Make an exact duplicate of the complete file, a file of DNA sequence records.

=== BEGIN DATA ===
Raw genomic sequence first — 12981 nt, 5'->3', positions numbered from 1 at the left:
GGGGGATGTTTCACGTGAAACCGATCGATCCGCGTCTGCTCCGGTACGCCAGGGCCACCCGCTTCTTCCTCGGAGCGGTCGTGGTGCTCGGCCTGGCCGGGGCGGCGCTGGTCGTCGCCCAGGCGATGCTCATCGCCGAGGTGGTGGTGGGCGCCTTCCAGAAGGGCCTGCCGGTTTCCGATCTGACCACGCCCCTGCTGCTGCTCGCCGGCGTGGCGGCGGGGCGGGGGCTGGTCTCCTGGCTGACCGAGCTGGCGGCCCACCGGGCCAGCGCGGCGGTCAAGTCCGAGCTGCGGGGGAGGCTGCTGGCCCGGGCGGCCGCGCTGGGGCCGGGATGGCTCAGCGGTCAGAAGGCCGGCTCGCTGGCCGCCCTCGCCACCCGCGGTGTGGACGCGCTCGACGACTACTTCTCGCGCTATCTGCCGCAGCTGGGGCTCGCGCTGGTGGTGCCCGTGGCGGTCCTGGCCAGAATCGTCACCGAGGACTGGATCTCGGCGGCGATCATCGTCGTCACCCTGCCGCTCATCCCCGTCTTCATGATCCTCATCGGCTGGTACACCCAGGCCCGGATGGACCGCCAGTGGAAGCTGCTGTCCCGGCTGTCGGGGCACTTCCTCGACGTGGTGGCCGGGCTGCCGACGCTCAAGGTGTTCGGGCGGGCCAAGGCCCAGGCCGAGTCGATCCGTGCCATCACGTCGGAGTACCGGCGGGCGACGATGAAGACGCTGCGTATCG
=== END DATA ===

Raw genomic sequence first — 12981 nt, 5'->3', positions numbered from 1 at the left:
GGGGGATGTTTCACGTGAAACCGATCGATCCGCGTCTGCTCCGGTACGCCAGGGCCACCCGCTTCTTCCTCGGAGCGGTCGTGGTGCTCGGCCTGGCCGGGGCGGCGCTGGTCGTCGCCCAGGCGATGCTCATCGCCGAGGTGGTGGTGGGCGCCTTCCAGAAGGGCCTGCCGGTTTCCGATCTGACCACGCCCCTGCTGCTGCTCGCCGGCGTGGCGGCGGGGCGGGGGCTGGTCTCCTGGCTGACCGAGCTGGCGGCCCACCGGGCCAGCGCGGCGGTCAAGTCCGAGCTGCGGGGGAGGCTGCTGGCCCGGGCGGCCGCGCTGGGGCCGGGATGGCTCAGCGGTCAGAAGGCCGGCTCGCTGGCCGCCCTCGCCACCCGCGGTGTGGACGCGCTCGACGACTACTTCTCGCGCTATCTGCCGCAGCTGGGGCTCGCGCTGGTGGTGCCCGTGGCGGTCCTGGCCAGAATCGTCACCGAGGACTGGATCTCGGCGGCGATCATCGTCGTCACCCTGCCGCTCATCCCCGTCTTCATGATCCTCATCGGCTGGTACACCCAGGCCCGGATGGACCGCCAGTGGAAGCTGCTGTCCCGGCTGTCGGGGCACTTCCTCGACGTGGTGGCCGGGCTGCCGACGCTCAAGGTGTTCGGGCGGGCCAAGGCCCAGGCCGAGTCGATCCGTGCCATCACGTCGGAGTACCGGCGGGCGACGATGAAGACGCTGCGTATCG